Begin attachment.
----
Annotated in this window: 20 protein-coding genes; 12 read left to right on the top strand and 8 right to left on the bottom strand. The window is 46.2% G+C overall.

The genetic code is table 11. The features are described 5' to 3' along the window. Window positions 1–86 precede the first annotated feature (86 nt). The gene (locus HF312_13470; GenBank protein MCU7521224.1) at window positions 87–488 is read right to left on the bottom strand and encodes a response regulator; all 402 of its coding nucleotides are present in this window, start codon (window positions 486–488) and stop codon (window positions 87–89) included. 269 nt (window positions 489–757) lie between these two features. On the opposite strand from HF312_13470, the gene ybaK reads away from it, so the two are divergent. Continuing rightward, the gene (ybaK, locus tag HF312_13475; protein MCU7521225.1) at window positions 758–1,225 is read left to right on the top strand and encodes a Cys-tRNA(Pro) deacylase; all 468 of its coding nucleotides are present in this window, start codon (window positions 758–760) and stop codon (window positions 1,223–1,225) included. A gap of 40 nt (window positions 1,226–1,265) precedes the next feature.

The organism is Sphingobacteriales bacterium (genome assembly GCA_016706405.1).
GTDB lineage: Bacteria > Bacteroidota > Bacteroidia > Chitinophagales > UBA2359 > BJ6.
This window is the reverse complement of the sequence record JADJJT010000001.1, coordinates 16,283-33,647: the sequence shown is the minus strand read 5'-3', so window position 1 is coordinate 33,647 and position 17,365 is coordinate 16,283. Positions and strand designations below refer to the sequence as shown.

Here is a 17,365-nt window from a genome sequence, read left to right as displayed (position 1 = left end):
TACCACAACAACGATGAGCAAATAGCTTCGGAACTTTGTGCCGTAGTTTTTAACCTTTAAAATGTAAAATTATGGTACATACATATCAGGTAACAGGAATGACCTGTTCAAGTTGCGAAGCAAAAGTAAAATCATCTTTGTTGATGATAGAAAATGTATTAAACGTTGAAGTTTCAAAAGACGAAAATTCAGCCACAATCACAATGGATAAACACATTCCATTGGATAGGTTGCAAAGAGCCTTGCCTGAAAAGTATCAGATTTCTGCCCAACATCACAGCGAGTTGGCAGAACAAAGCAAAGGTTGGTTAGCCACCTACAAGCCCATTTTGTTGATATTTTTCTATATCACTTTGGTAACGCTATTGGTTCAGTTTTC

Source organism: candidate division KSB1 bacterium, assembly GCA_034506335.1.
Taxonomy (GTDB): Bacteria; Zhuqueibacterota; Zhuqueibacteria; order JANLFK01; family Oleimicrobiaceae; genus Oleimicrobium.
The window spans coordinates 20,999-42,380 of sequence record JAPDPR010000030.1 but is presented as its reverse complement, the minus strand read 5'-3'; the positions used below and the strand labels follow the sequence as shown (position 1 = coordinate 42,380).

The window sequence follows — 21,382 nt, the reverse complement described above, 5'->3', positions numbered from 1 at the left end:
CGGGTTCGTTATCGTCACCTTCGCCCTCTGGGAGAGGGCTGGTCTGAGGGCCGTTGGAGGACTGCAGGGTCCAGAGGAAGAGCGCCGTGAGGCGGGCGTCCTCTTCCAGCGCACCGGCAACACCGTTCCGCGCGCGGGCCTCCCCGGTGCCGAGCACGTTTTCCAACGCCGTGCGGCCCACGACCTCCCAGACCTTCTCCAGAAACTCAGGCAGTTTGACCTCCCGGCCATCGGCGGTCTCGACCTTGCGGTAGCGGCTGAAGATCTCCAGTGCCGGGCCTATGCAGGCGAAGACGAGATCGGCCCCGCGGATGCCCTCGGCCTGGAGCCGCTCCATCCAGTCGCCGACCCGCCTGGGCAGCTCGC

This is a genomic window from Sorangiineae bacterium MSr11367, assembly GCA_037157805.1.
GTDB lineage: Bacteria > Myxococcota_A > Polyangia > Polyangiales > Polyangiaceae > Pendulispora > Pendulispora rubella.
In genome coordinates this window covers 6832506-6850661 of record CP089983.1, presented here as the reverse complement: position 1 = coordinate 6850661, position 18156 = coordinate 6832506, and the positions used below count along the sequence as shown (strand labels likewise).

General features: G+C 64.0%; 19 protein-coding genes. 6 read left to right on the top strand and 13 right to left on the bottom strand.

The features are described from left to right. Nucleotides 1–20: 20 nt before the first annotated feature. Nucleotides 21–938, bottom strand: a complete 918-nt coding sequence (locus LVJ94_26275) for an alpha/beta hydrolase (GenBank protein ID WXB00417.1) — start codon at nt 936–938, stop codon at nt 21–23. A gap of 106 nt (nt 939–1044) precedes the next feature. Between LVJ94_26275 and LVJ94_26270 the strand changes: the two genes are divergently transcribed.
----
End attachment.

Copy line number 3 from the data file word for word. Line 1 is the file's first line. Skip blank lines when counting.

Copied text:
The organism is Sphingobacteriales bacterium (genome assembly GCA_016706405.1).